»I was and I still am very close to Beijing and all of China in a period of transition, and that raised my strong awareness of surroundings. It is very important to me.«Xinjun Zhang
What do materials tell about the environment they come from? How can this be related to conceptual and performance art? And how did performance art emerge in China? A talk with Chinese artist Xinjun Zhang interviewed by curator Meta Marina Beeck tracing his way from being a student of oil painting to his strong interest in performance art and in the materiality of surroundings and bodies.
Meta Marina Beeck: I have followed your artistic practice for five years. In 2012, we met at a talk of documenta(13)’s artistic director Carolyn Christov-Bakargiev, which took place at the Central Academy of Fine Arts (CAFA) in Beijing, where you had graduated three years before. In 2011/12 you started to do your first performances and I was enrolled in the Chinese language studies program at Peking University. After graduating from the oil painting department, you were more interested in other media such as installation, performance, and video art. One of your earliest performances From Dali to Zhengzhou (2012) originated during the spring festival in China, when you traveled to Dali in Yunnan Province. One has to know that every year, circa 750 millions of Chinese return home to their relatives to celebrate the Chinese New Year. Trains are notoriously overbooked at this time of year, and you were only able to get a standing ticket. You constructed a stool out of wood and mossy rope that you collected at the Er Lake – 洱海. Can you say something about the work at this early stage of your artistic practice?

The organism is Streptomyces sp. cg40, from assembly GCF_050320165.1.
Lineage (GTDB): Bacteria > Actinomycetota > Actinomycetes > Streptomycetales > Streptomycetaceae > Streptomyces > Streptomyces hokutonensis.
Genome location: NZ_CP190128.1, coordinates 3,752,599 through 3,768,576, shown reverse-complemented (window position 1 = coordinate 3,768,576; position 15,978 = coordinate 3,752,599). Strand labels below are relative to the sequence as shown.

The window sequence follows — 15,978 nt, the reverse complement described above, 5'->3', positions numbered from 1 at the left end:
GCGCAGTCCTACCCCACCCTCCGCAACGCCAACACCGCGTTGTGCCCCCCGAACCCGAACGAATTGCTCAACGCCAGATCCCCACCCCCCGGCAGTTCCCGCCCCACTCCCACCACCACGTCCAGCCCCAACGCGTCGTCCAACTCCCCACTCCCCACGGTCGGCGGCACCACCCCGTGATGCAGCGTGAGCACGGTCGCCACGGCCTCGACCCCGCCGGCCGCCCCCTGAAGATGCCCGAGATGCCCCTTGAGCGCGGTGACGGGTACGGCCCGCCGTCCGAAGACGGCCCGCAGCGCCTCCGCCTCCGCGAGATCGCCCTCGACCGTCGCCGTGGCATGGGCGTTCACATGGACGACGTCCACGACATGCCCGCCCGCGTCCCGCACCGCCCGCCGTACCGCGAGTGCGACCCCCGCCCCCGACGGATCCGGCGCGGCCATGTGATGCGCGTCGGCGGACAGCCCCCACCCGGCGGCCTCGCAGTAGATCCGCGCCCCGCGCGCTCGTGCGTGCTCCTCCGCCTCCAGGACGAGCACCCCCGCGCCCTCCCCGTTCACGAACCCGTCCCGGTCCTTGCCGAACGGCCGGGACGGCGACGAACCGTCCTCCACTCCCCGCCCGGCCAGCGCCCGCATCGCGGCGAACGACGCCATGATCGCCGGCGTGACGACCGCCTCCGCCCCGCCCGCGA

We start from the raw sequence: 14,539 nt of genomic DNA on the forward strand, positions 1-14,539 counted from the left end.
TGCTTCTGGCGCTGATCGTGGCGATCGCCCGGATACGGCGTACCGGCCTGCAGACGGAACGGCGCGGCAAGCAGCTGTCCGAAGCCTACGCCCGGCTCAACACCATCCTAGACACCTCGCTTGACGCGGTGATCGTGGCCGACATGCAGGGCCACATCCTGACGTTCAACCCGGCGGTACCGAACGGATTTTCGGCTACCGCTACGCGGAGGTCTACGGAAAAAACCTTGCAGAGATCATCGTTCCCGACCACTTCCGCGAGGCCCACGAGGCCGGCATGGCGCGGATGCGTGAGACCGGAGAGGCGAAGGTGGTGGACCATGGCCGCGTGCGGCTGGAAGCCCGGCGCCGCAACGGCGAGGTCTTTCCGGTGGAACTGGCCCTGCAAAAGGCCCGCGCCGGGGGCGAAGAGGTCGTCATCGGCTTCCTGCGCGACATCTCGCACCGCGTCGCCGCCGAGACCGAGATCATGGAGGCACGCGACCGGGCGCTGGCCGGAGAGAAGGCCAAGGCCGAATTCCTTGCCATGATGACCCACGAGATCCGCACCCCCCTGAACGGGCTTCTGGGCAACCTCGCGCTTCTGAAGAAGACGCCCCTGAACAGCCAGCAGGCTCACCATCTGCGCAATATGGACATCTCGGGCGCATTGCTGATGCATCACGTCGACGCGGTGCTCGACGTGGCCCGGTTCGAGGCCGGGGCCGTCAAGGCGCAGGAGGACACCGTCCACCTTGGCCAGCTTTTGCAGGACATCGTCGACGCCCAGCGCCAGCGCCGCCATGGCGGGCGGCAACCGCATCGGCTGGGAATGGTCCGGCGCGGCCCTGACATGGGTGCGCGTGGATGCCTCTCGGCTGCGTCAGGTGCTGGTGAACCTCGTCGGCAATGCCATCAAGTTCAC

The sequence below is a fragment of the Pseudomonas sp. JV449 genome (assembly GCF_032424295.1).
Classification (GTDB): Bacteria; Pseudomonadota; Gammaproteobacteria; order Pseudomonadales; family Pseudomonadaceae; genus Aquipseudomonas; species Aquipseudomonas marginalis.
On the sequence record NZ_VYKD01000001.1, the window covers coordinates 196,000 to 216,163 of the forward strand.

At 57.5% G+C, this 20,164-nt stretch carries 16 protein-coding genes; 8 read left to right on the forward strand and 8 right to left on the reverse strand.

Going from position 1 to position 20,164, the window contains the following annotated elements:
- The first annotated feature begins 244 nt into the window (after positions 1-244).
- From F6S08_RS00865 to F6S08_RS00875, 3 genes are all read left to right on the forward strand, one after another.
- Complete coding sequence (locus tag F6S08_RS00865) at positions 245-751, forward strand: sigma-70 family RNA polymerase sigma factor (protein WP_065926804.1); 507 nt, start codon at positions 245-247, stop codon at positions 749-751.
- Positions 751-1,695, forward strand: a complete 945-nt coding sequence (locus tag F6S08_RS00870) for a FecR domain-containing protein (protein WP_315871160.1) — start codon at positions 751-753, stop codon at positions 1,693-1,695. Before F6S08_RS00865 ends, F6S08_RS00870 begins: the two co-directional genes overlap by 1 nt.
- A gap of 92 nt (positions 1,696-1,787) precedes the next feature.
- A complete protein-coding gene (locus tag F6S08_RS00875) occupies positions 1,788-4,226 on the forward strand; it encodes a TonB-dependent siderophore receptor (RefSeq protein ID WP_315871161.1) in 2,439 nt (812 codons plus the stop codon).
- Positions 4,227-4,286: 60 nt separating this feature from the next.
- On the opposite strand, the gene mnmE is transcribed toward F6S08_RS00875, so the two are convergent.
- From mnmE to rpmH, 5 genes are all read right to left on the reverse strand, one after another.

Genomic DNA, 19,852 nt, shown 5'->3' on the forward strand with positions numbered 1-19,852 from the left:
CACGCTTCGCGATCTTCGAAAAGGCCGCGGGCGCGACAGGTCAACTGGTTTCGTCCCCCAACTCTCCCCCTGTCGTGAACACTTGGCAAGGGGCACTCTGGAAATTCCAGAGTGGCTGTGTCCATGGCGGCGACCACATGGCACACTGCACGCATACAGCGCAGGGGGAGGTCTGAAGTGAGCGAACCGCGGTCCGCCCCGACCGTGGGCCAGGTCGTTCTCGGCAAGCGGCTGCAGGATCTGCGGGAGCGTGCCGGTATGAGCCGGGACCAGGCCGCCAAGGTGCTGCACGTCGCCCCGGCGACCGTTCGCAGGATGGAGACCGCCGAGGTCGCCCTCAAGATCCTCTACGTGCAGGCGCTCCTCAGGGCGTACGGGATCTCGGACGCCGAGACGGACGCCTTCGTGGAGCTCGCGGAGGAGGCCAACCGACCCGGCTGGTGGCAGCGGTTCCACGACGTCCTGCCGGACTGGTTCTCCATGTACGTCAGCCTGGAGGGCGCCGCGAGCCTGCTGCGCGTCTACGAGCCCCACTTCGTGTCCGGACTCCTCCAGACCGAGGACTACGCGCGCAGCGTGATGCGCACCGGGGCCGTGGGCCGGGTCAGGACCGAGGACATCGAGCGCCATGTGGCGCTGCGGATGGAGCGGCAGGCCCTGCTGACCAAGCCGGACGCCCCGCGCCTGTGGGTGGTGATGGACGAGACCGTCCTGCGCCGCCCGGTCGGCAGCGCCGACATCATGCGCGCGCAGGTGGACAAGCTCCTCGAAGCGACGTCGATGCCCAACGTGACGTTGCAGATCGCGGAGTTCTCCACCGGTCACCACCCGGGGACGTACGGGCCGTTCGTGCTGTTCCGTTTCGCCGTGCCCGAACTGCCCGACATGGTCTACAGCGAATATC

Xinjun Zhang: I graduated from the oil painting department, but very soon I got bored with the training of painting naked models; after graduation I focused on different media. From Dali to Zhengzhou has its origins in the situation I had to face when being confronted with the circumstance of standing 30 hours on the train to get back home. I was thinking about a way to help myself out of this uncomfortable situation and how to endure the tiring journey. By accident I found some mossy sticks and then started to construct a seat out of ropes, nails, and the sticks. Somehow a stool is the proper object for the situation. When I took it to the train, I saw another chair that seemed to be more comfortable than my stool. Somebody else had a similar idea and made a chair that looked like a sofa. The other chair was definitely more comfortable than mine and it was good for playing poker, I guess. Our way of thinking how to endure the tiring journey is the same, but the idea of how a proper chair should be built is different. The transformation from a stick that was found at the lakeside into a tool that helps me to endure the journey without a seat ticket, is inherent in the final product: the stool.
MMB: From Dali to Zhengzhou developed out of a method for solving everyday difficulties but at the same time comments on the issue of China’s intranational migration.
XZ: I didn’t address this issue directly. I am more interested in the stool made of wooden sticks that is moved through this transformation to another place.
MMB: Another very early work, and at the same time your first video work, is called Heavy Rain (2012). I see in the work a strong reference to the performance art of the 1960s.
XZ: I read a lot about performance art from the 1960s and 70s, and I would say that I am very much influenced not only by Body Art but also Minimalism, Conceptual Art, Video, and Land Art. The first important book about performance I read is by the German art historian Jürgen Schilling. He wrote this book in the 1980s, and it was my first introduction to the history of performance art. Beside other books on Land Art and Minimal Art, I heard lots of stories about this topic from James Elaine. Elaine is a Beijing-based artist and curator. His knowledge and experience has always inspired me and helped me to develop my own artistic expression.